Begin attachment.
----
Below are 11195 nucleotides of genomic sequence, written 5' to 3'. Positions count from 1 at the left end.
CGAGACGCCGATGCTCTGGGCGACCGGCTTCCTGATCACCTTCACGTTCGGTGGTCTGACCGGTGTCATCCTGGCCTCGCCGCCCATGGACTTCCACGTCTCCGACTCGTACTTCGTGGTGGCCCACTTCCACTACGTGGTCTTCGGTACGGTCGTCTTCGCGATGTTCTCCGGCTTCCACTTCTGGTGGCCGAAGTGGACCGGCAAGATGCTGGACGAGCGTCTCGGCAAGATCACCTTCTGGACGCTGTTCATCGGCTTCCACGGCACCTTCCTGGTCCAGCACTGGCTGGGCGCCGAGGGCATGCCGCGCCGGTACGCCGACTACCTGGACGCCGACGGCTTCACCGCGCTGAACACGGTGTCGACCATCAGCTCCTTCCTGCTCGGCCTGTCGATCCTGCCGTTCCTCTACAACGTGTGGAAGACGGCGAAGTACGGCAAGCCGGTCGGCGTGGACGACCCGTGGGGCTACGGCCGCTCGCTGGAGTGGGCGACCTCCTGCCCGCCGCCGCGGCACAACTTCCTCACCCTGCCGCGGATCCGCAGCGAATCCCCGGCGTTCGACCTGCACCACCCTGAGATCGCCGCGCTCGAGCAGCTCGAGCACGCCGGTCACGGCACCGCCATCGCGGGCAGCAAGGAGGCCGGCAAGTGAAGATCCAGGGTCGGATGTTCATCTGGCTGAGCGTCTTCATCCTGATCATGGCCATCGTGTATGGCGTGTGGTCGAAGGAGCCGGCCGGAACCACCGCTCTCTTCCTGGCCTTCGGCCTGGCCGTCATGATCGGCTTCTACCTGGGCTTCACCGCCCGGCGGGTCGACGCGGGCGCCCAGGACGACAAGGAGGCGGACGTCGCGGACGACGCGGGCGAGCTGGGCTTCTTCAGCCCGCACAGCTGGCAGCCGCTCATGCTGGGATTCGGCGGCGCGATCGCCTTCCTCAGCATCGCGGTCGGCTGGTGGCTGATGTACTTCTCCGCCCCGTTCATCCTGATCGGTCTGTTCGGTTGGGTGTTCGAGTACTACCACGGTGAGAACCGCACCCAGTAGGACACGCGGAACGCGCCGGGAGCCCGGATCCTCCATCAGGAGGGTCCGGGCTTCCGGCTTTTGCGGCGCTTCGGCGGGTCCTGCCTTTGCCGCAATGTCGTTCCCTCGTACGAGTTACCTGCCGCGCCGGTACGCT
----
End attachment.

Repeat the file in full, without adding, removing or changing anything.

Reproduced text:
Below are 11195 nucleotides of genomic sequence, written 5' to 3'. Positions count from 1 at the left end.
CGAGACGCCGATGCTCTGGGCGACCGGCTTCCTGATCACCTTCACGTTCGGTGGTCTGACCGGTGTCATCCTGGCCTCGCCGCCCATGGACTTCCACGTCTCCGACTCGTACTTCGTGGTGGCCCACTTCCACTACGTGGTCTTCGGTACGGTCGTCTTCGCGATGTTCTCCGGCTTCCACTTCTGGTGGCCGAAGTGGACCGGCAAGATGCTGGACGAGCGTCTCGGCAAGATCACCTTCTGGACGCTGTTCATCGGCTTCCACGGCACCTTCCTGGTCCAGCACTGGCTGGGCGCCGAGGGCATGCCGCGCCGGTACGCCGACTACCTGGACGCCGACGGCTTCACCGCGCTGAACACGGTGTCGACCATCAGCTCCTTCCTGCTCGGCCTGTCGATCCTGCCGTTCCTCTACAACGTGTGGAAGACGGCGAAGTACGGCAAGCCGGTCGGCGTGGACGACCCGTGGGGCTACGGCCGCTCGCTGGAGTGGGCGACCTCCTGCCCGCCGCCGCGGCACAACTTCCTCACCCTGCCGCGGATCCGCAGCGAATCCCCGGCGTTCGACCTGCACCACCCTGAGATCGCCGCGCTCGAGCAGCTCGAGCACGCCGGTCACGGCACCGCCATCGCGGGCAGCAAGGAGGCCGGCAAGTGAAGATCCAGGGTCGGATGTTCATCTGGCTGAGCGTCTTCATCCTGATCATGGCCATCGTGTATGGCGTGTGGTCGAAGGAGCCGGCCGGAACCACCGCTCTCTTCCTGGCCTTCGGCCTGGCCGTCATGATCGGCTTCTACCTGGGCTTCACCGCCCGGCGGGTCGACGCGGGCGCCCAGGACGACAAGGAGGCGGACGTCGCGGACGACGCGGGCGAGCTGGGCTTCTTCAGCCCGCACAGCTGGCAGCCGCTCATGCTGGGATTCGGCGGCGCGATCGCCTTCCTCAGCATCGCGGTCGGCTGGTGGCTGATGTACTTCTCCGCCCCGTTCATCCTGATCGGTCTGTTCGGTTGGGTGTTCGAGTACTACCACGGTGAGAACCGCACCCAGTAGGACACGCGGAACGCGCCGGGAGCCCGGATCCTCCATCAGGAGGGTCCGGGCTTCCGGCTTTTGCGGCGCTTCGGCGGGTCCTGCCTTTGCCGCAATGTCGTTCCCTCGTACGAGTTACCTGCCGCGCCGGTACGCT